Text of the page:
Money Mondays: Compound Interest

In case last week’s blog didn’t convince you of the benefits of saving, this week we’re going to talk about compound interest. Compound interest is often referred to as interest on interest because it is “calculated on the sum loaned plus any interest that has accrued in previous periods” (check out the Oxford Dictionary of Business and Management, available online through Andersen Library, for more definitions like this). This is in contrast to simple interest, which only accrues interest on the principal amount.

Stick with me. A fair amount of financial jargon was just used, but understanding compound interest is critical if you want to save money and pay off debt efficiently. Compound interest is a two-edged sword. It’s a fantastic help when saving money and it’s a tremendous burden when you owe money. Here’s how compound interest works:

Bunny Snuggles, by captainsubtle (flickr)

You have 100 bunnies; this is your “principal.” Each month you get 10 more bunnies, just for kicks. If the bunnies never reproduced, at the end of one year you would have 220 bunnies. However, your bunnies reproduce (compound) at a rate of 0.5% each month, or 6% per year. At the end of one year, you’ll have about 229 bunnies. That’s 9 more bunnies than you would have had without any reproduction (ahem, compounding)! The longer you do this, the more bunnies you’ll have. Before you know it, you’ll have about a zillion bunnies.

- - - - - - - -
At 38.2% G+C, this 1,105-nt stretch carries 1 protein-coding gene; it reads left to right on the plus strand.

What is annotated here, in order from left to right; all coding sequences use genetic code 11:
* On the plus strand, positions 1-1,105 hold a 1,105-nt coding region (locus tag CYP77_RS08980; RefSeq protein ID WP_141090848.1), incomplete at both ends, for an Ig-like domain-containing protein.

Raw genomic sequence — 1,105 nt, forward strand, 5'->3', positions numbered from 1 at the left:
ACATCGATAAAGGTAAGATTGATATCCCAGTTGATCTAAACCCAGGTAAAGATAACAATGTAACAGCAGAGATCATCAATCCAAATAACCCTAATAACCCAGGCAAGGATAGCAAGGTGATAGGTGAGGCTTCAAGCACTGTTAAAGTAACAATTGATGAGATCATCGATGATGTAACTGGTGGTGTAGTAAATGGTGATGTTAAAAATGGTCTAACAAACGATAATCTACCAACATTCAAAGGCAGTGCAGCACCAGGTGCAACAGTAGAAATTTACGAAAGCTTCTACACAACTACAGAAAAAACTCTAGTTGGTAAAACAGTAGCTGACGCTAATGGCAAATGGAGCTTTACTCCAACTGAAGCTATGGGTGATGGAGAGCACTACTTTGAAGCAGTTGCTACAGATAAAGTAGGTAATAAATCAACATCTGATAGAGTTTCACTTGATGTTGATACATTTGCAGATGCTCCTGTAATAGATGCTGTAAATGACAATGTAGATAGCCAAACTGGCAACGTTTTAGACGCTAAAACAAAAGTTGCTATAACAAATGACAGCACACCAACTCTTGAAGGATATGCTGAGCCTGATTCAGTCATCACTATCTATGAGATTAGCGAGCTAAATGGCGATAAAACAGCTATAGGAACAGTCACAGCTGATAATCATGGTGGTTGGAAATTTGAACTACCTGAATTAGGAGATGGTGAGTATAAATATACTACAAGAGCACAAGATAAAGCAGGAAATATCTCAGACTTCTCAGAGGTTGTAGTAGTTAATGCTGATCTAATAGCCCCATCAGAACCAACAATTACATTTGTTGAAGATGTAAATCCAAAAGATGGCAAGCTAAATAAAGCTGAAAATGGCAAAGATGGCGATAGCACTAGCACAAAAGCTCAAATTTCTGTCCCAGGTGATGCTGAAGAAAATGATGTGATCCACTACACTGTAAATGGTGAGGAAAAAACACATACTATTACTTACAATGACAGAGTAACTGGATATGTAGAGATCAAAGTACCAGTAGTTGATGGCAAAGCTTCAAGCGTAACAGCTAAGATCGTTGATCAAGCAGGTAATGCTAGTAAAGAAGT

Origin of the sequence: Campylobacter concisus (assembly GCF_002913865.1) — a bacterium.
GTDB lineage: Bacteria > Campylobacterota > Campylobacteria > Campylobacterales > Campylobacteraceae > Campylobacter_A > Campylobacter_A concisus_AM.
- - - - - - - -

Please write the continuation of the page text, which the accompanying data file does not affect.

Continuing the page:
(A lot of math goes into finding that 229 number, and I don’t want to scare you off. You can use this calculator to get the result I got above. Make sure you use an interest rate of 6% (0.5% x 12 months) and put 12 into the times per year box.)

Now let’s translate compound interest into dollar terms. You put $100 into a savings account and add $10 each month. The interest rate on your savings account is 6%, and the interest compounds monthly (or at a rate of 0.5% each month). If you don’t take money out and you continue to add $10 a month, in 30 years you’ll have about $10,647. Compare this to the $3,700 you would have if all you did was add $10 a month without the benefit of compound interest.

Keep in mind that compound interest is also used in debt situations and the interest rates are usually higher. This means your debt will accumulate much faster than your savings. To learn more, check out this video from the Federal Reserve Bank of St. Louis’ No Frill’s Money Skills series.

About Amanda Howell

I am a Reference & Instruction Librarian and the Liaison for the College of Business & Economics.
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